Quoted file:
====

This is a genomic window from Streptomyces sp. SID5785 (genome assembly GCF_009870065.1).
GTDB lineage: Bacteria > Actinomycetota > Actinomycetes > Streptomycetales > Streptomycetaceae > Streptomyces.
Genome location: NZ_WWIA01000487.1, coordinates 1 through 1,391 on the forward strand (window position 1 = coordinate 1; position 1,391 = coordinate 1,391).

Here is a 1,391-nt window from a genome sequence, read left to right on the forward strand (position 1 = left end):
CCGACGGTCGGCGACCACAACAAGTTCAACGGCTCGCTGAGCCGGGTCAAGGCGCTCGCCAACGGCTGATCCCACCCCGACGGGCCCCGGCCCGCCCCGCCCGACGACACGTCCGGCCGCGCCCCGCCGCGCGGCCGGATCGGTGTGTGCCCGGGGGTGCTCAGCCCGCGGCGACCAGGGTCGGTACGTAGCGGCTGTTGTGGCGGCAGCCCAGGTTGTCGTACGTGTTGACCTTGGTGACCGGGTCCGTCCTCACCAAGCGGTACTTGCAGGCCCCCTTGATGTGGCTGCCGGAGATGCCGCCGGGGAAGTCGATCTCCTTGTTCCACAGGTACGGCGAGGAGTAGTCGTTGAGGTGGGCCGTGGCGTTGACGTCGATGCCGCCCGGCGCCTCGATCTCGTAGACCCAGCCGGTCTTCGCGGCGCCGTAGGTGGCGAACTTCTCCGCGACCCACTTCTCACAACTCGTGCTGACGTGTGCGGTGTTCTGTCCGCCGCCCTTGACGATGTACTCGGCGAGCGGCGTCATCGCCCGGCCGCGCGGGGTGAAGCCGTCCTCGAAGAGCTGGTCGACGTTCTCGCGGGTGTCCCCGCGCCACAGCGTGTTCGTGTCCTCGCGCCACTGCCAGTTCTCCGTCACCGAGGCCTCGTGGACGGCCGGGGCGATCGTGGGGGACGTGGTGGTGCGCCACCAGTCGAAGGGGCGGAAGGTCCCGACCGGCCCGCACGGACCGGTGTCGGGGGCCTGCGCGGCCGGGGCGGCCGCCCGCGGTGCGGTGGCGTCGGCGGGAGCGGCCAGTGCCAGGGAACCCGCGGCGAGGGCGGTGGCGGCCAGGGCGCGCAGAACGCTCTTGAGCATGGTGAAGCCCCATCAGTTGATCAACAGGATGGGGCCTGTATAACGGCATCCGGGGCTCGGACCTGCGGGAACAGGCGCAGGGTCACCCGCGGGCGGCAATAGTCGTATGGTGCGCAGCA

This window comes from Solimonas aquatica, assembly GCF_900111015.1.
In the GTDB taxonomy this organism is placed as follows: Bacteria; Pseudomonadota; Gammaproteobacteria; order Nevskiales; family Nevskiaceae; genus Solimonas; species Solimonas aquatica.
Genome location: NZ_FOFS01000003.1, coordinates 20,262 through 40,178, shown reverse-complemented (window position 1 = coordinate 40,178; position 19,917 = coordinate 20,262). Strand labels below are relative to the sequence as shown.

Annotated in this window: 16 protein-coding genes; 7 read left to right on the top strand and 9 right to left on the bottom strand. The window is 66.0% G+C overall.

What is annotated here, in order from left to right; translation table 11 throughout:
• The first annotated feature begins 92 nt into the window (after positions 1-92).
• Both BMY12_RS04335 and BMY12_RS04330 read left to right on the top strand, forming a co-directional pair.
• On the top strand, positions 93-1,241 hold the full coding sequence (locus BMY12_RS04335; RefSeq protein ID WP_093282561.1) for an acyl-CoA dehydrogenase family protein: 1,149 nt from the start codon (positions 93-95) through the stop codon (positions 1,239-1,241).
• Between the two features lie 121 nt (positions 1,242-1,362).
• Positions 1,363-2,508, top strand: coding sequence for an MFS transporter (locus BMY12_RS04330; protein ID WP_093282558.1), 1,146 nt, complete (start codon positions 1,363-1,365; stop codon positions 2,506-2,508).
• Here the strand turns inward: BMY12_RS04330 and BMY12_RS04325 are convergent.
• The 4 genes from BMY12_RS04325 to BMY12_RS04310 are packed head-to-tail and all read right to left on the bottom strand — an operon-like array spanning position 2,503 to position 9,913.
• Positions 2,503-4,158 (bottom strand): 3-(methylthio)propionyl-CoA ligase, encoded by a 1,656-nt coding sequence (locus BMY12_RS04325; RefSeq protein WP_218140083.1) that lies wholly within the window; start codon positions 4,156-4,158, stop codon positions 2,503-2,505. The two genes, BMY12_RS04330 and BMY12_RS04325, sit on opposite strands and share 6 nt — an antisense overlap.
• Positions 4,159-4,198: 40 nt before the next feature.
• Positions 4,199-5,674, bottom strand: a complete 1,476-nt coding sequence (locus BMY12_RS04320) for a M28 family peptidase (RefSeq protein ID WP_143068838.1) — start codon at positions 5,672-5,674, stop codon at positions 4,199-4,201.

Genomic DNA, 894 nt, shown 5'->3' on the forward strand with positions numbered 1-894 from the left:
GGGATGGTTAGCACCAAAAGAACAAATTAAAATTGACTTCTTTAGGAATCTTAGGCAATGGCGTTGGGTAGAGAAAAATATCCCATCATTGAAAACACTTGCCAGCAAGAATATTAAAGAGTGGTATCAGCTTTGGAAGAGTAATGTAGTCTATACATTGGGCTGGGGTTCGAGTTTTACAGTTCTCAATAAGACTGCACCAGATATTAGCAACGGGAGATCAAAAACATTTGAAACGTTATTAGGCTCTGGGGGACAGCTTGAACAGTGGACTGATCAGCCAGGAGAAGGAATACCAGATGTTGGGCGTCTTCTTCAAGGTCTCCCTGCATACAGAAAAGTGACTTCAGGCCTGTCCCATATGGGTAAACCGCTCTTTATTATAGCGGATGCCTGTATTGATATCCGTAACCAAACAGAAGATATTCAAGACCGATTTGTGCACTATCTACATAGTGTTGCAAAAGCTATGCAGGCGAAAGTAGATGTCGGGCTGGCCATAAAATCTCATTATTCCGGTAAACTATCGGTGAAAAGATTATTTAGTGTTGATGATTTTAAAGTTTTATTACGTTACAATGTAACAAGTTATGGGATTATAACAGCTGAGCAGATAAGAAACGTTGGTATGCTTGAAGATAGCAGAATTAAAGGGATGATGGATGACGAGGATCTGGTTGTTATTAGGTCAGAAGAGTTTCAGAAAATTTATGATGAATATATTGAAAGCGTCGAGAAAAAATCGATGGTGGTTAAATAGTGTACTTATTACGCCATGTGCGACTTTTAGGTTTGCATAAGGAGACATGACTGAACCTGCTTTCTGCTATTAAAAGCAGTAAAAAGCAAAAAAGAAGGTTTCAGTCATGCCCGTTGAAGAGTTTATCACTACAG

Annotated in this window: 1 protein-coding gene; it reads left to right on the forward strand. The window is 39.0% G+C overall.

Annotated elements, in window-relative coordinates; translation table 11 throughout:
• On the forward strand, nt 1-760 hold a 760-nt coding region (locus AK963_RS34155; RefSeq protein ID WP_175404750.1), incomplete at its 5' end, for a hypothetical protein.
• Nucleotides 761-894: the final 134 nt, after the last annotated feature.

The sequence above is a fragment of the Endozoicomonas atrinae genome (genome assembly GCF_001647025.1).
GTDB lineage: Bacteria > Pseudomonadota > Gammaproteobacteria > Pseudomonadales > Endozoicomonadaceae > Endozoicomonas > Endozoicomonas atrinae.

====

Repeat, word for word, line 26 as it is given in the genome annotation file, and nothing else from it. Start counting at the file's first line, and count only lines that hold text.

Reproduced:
• Nucleotides 761-894: the final 134 nt, after the last annotated feature.